A logo of Fraser and Neave Limited at its office building in Singapore. Thailand's third-richest man has raised his stake and takeover offer for Fraser and Neave Ltd to fend off a bid by a group led by Indonesian tycoon Stephen Riady as the battle for this conglomerate that deals with food and beverages, brewing, property and publishing draws towards a close.
A view of the Overseas Union Enterprise logo on its office building in Singapore. Shares of Fraser and Neave Ltd rose 1.8 percent to a record today after Thailand's third richest man, Charoen Sirivadhanabhakdi, raised his takeover offer. This puts the pressure on a consortium led by Stephen Riady's Singapore-listed property company OUE to counter the new offer or to withdraw from Southeast Asia's largest ever corporate acquisition.
The logos of JGC Corp are seen at its headquarters in Yokohama, south of Tokyo. The Algerian crisis has put a spotlight on JGC Corp and its shares as the hostage death toll from a four-day siege at an Algerian gas plant deep in the Sahara has risen to almost 60, with at least nine Japanese nationals also reported killed in an attack claimed by a veteran Islamist fighter on behalf of al Qaeda. Japanese engineering firm JGC is one of the foreign companies operating in the plant which is close to the Libyan border.
A logo of Huawei Company outside the entrance of a Huawei office in Wuhan, Hubei province. Huawei Technologies Co Ltd, the world's number two telecom equipment maker, bounced back from a disappointing 2011 with a 33 per cent rise in net profit for 2012, and forecasted stronger revenue growth, buoyed by Smartphone sales and cloud computing.
The CAT logo is seen near the exhaust of a Caterpillar CP433E compactor at Holt Caterpillar, the largest Caterpillar dealer in the United States, in San Antonio, Texas. Caterpillar Inc uncovered “deliberate, multi-year, coordinated accounting misconduct” at a subsidiary of a Chinese company it acquired last summer, leading it to write off most of the value of the deal and wiping out more than half of its expected earnings for the fourth quarter of 2012.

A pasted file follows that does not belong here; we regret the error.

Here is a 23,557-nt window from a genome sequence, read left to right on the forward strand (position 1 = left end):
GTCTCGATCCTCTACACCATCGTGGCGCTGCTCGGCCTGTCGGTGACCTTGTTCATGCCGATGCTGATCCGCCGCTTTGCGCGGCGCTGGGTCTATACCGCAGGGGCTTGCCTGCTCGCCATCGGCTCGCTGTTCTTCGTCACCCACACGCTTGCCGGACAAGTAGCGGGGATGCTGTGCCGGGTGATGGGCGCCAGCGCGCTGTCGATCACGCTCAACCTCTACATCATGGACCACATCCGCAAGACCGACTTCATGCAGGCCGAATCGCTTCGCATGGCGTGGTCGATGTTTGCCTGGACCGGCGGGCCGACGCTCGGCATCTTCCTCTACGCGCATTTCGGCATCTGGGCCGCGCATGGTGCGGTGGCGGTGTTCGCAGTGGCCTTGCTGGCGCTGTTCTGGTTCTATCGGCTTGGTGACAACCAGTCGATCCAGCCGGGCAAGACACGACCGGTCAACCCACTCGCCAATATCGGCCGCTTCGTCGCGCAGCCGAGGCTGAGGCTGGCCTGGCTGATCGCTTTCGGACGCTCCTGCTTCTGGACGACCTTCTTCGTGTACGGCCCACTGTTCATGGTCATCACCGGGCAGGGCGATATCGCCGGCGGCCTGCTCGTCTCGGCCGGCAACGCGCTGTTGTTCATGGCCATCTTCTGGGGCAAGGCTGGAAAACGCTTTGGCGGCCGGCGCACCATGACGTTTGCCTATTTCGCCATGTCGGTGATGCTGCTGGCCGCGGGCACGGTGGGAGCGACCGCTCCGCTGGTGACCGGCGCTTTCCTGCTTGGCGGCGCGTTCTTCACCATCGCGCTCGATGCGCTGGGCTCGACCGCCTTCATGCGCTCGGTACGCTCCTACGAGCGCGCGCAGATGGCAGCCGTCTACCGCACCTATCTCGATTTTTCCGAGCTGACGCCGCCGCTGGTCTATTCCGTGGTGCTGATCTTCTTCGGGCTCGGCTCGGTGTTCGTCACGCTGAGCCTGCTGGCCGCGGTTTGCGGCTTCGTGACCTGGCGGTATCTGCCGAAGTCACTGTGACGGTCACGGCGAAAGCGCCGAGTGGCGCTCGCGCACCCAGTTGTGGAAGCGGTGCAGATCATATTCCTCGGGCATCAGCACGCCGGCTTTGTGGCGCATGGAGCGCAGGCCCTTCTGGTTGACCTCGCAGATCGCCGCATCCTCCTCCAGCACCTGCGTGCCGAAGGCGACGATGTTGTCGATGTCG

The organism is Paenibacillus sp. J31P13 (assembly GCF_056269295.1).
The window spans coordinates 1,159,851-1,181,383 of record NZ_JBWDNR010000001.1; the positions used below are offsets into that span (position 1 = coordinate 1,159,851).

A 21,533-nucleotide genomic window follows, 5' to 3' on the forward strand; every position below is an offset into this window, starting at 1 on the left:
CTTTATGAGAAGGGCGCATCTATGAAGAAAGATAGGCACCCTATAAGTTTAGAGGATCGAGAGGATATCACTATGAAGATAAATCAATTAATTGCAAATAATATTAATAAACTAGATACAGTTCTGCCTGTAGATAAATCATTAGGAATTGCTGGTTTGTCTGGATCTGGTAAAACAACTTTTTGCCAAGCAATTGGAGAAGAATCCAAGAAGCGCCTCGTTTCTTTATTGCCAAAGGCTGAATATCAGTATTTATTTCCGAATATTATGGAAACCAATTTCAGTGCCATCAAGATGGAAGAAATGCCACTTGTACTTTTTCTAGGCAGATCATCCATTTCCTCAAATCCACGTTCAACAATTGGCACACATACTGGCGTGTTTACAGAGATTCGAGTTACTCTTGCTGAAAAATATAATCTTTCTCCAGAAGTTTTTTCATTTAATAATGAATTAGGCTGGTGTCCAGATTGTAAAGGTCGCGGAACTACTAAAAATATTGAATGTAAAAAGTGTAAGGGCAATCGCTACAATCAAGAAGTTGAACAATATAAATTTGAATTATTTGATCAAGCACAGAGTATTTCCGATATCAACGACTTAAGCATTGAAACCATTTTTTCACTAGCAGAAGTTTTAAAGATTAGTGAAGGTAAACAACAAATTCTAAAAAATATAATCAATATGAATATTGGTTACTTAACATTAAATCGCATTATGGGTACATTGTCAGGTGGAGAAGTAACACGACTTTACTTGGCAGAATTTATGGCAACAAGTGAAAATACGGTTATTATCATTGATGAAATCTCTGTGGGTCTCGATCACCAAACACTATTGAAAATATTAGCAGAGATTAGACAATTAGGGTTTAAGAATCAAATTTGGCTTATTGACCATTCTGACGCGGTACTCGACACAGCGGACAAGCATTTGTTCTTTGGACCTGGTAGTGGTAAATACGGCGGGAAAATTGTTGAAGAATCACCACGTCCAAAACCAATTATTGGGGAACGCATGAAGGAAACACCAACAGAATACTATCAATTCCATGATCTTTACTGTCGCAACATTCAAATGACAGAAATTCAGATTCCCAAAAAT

A logo of Gucci at Tsim Sha Tsui shopping district in Hong Kong. China's fashion forward men are snapping up Gucci and Burberry bags, driving a luxury market rebound just months after a Chinese sales slowdown spooked global investors. Men account for about 55 per cent of China's luxury goods market, well above the global average of 40 per cent. According to research from brokerage CLSA, this is partly because businessmen often buy expensive gifts to win over government officials or potential associates.
A logo of Dior on a billboard outside a shopping mall in Wuhan, Hubei province. China's statistics chief declared last Friday that there was an urgent need for reforms to narrow the income gap between rich and poor, directly addressing this issue that officialdom has ducked for years.
An ‘Idle No More' logo is seen pinned to the back of a demonstrator's coat as a group of Native Americans and enthusiasts demonstrate in support of the First Nations Canadian movement in downtown Detroit, Michigan. They petitioned for the government to ‘stop putting the interests of the tar sands industry and other environmentally destructive companies above the rights of its First Nations’.
Beyond the polished and somewhat alluring image of these logos are the recent news affecting each conglomerate or perhaps in a bigger picture, their monetary status and how they relate to the entire economy. —Photos and texts by Reuters